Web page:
Event Title

Coral connectivity in the Great Barrier Reef: new insights into current and future dispersal patterns

Location

Guy Harvey Oceanographic Center Facility

Start

5-19-2016 1:30 PM

End

5-19-2016 1:45 PM

Description

Dispersal patterns shape species’ distribution, abundance and persistence, their potential for genetic drift and adaptation, and ultimately determine rates of recovery following disturbances. Because the larval mortality and competency dynamics of most marine organism is altered under warmer conditions, it is fundamental to understand how climate change will alter current connectivity patterns. Here we assessed long-term larval survival and competency dynamics of Acropora millepora under current and future temperatures (predicted for the end of the century). We then used this data to calibrate a high resolution unstructured-mesh, depth-integrated hydrodynamic model (SLIM) to project current and climate change-mediated dispersal and connectivity patterns of corals in the Great Barrier Reef (GBR). We used the connectivity matrix to identify reefs that act as larval sources and other that act as sinks. We also used the model to estimate recovery rates after localized and regional disturbances.

The larvae of Acropora millepora displayed lower survival rates at higher temperatures, particularly in the first few days after fertilization. Higher temperatures also contributed to hasten acquisition of competency, but the impact on the timing of loss of competency, despite significant, was not as pronounced. Once calibrated, the bio-physical model shows that these changes in larval survival and competency dynamics will lead to a reduction in coral connectivity. Specifically, the average dispersal distance from origin to destination reef will be shortened. The number of incoming connections to each reef also decrease. Interestingly, the proportion of larvae that find a suitable place to settle increases because more larvae will settle in their natal reef (increased local retention). We identified the reefs which contribute the most to the larval supply in the GBR and the reefs which recovery rates following disturbances will be most affected by the change in connectivity patterns. Improved predictions of coral connectivity are essential to design networks of protected areas that contribute more effectively to the long-term sustainability and resilience of tropical reef ecosystems.

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May 19th, 1:30 PM May 19th, 1:45 PM

Coral connectivity in the Great Barrier Reef: new insights into current and future dispersal patterns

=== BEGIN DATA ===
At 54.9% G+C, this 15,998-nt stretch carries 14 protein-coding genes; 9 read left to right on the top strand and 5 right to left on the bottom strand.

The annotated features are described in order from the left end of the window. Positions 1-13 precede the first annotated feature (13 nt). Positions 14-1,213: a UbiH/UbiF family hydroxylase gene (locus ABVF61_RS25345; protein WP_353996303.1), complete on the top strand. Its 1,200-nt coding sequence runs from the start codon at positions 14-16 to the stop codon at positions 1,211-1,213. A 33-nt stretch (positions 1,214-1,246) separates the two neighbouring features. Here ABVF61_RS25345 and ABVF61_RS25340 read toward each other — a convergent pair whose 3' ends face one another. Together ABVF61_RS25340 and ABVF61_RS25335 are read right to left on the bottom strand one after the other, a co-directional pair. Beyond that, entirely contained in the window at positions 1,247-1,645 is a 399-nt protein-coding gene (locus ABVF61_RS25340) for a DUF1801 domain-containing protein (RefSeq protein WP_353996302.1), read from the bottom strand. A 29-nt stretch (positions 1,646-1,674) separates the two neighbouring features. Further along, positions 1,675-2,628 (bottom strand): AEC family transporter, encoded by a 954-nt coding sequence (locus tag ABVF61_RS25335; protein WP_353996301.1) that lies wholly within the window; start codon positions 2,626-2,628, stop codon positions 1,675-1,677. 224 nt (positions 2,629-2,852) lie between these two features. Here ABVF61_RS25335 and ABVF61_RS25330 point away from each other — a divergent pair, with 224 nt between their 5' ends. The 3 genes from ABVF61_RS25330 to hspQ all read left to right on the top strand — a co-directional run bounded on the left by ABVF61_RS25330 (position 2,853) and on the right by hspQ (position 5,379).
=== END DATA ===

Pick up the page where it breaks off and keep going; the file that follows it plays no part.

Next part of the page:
Guy Harvey Oceanographic Center Facility

Dispersal patterns shape species’ distribution, abundance and persistence, their potential for genetic drift and adaptation, and ultimately determine rates of recovery following disturbances. Because the larval mortality and competency dynamics of most marine organism is altered under warmer conditions, it is fundamental to understand how climate change will alter current connectivity patterns. Here we assessed long-term larval survival and competency dynamics of Acropora millepora under current and future temperatures (predicted for the end of the century). We then used this data to calibrate a high resolution unstructured-mesh, depth-integrated hydrodynamic model (SLIM) to project current and climate change-mediated dispersal and connectivity patterns of corals in the Great Barrier Reef (GBR). We used the connectivity matrix to identify reefs that act as larval sources and other that act as sinks. We also used the model to estimate recovery rates after localized and regional disturbances.

The larvae of Acropora millepora displayed lower survival rates at higher temperatures, particularly in the first few days after fertilization. Higher temperatures also contributed to hasten acquisition of competency, but the impact on the timing of loss of competency, despite significant, was not as pronounced. Once calibrated, the bio-physical model shows that these changes in larval survival and competency dynamics will lead to a reduction in coral connectivity. Specifically, the average dispersal distance from origin to destination reef will be shortened. The number of incoming connections to each reef also decrease. Interestingly, the proportion of larvae that find a suitable place to settle increases because more larvae will settle in their natal reef (increased local retention). We identified the reefs which contribute the most to the larval supply in the GBR and the reefs which recovery rates following disturbances will be most affected by the change in connectivity patterns. Improved predictions of coral connectivity are essential to design networks of protected areas that contribute more effectively to the long-term sustainability and resilience of tropical reef ecosystems.